There is still far too much stigma and blame around developmental and behavioral disorders, which is harming our children. If you notice difficulty with your child’s behavior, you are not alone. Many clinicians are caring for these kids, and a discussion with your health care clinician can result in the right evaluation and subsequent care for your child.

Many families have two fears — one is that they somehow caused their child’s problem, and the other is that there is nothing that can be done about it. Both are wrong! We know that as a child’s brain grows, they can develop problems too, and there are many paths to take for the right evaluation and treatment.

Do you think we can do a better job of educating our children about their emotional and mental health? What would that look like?

Absolutely! We can start with interacting with our children and by calling out and talking about feelings and what you do with them. When you’re happy, you dance; when you’re sad you give mom a hug; when you’re angry you find your calm down activity. Giving feelings a name and talking about them gives kids the language and recognitions that all feelings are normal, and there are things you can do to deal with and/or express any feeling. There are now books and educational resources that kids can view to help them understand all feelings but particularly the ones that make them sad or angry.

If you as a parent have concerns about your child’s development or behavior, contact your health care clinician. When kids see their doctor because they are sad, just like they see their doctor when their ear hurts, it normalizes mental health concerns and teaches them that they can seek help

Can you share with our readers your “5 things parents can do to raise children who are emotionally and mentally healthy”?

  1. Make routines important. Time to be together and interact with your child, enough time to sleep, and time to play are foundational in building your child’s mental health.
  2. Understand what is normal and typical for child development at different ages. You can feel reassured a child is having tantrums at 15 months of age or toilet training issues at age 3. But also understand if a child does not seem to be developing beyond some of the typical age behavioral challenges that you may have cause for concern.
  3. Play the “Feelings Game” with your child. Teach your child what happy, frustrated, irritable, calm, scared, angry, etc look and feel like. This way they will know what to say when they feel this way.
  4. If you think your child may have a developmental concern — they aren’t talking or communicating or behaving in a typical way — seek help early. Your health care clinician has many resources and may even use a diagnostic like CanvasDx to help better understand your child’s concerns and set them on the path to receiving appropriate care.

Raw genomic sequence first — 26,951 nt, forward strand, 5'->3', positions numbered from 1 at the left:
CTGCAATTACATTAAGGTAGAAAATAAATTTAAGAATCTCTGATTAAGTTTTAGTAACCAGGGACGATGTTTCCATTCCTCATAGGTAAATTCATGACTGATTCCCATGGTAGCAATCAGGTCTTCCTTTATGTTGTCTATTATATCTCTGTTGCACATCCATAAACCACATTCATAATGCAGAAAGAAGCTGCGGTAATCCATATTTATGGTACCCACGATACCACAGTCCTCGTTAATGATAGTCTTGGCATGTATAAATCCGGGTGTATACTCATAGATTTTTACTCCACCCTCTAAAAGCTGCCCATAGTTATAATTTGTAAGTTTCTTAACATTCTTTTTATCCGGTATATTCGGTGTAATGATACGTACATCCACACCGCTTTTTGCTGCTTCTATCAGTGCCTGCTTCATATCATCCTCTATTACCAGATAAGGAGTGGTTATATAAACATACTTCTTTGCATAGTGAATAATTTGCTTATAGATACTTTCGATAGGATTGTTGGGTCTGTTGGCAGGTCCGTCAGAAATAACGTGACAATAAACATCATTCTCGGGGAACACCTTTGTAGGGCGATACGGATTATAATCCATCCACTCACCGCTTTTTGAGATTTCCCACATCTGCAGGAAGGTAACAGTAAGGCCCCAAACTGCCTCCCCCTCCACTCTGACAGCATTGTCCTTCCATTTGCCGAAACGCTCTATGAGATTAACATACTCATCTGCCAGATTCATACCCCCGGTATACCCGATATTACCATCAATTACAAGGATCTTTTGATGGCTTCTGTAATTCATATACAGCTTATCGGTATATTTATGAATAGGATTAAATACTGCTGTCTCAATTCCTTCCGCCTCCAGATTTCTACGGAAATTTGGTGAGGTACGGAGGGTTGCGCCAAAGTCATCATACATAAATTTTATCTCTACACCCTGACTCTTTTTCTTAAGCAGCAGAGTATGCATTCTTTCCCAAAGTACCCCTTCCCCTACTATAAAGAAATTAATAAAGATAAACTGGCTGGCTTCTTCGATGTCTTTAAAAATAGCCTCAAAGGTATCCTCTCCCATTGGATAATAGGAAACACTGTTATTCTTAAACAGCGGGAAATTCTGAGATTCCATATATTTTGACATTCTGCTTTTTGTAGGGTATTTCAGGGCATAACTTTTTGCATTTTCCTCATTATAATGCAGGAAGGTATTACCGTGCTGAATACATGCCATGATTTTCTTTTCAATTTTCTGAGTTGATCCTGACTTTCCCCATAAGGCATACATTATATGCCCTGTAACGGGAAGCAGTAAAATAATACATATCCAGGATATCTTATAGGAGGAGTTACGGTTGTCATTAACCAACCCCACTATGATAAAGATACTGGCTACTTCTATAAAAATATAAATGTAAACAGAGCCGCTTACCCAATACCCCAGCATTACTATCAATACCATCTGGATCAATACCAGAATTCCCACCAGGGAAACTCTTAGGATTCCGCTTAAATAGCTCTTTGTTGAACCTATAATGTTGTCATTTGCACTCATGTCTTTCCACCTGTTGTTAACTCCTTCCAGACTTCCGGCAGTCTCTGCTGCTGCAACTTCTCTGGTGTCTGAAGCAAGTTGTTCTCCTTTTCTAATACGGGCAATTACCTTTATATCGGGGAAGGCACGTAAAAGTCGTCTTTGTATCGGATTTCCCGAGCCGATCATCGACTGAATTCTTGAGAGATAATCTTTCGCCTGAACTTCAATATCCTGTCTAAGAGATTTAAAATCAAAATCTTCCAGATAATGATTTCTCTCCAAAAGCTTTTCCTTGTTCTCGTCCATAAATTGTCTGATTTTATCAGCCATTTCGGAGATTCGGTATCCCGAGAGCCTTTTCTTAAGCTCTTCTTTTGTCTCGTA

5. Recognize that relationships, nurturing, and reassuring, are the foundation of healthy brains and behavior, and that your interaction with your child is most important.

Do you have any favorite books, podcasts, or resources you recommend to our audience reading this interview?

There are lots more but these are great to start with!

You are a person of great influence. If you could start a movement that would bring the most amount of good to the most amount of people, what would that be? You never know what your idea can trigger. :-)

I would start with supporting our families with the youngest children. It would look like this:

  • A health care “bill of rights” that supported every pregnant woman with care that is evidence based, addressing all complications of pregnancy, transcending political discussions.
  • Support in the early postpartum period with doulas, lactation consultants, parental leave policies, and connections to help in those first few sleepless months with newborns.
  • Universal mental health care for mothers and fathers with young children.
  • Affordable, high-quality childcare.
  • Education and well-paying employment opportunities for parents who want to work in early education, perhaps even where their own children attend.
  • Resources and support for adoption of new technology that can provide early diagnosis and intervention for kids with development and behavior concerns.
  • School-based connection to mindfulness and mental health resources, normalizing that solutions can be learned just as a child is learning letters and numbers!

What is the best way for our readers to continue to follow your work online?

I’m often interviewed about many topics which land in news videos, blogs, and social media. Just look for me!

You can also find me on LinkedIn here.

This was very inspiring. Thank you so much for the time you spent on this. We wish you only continued success.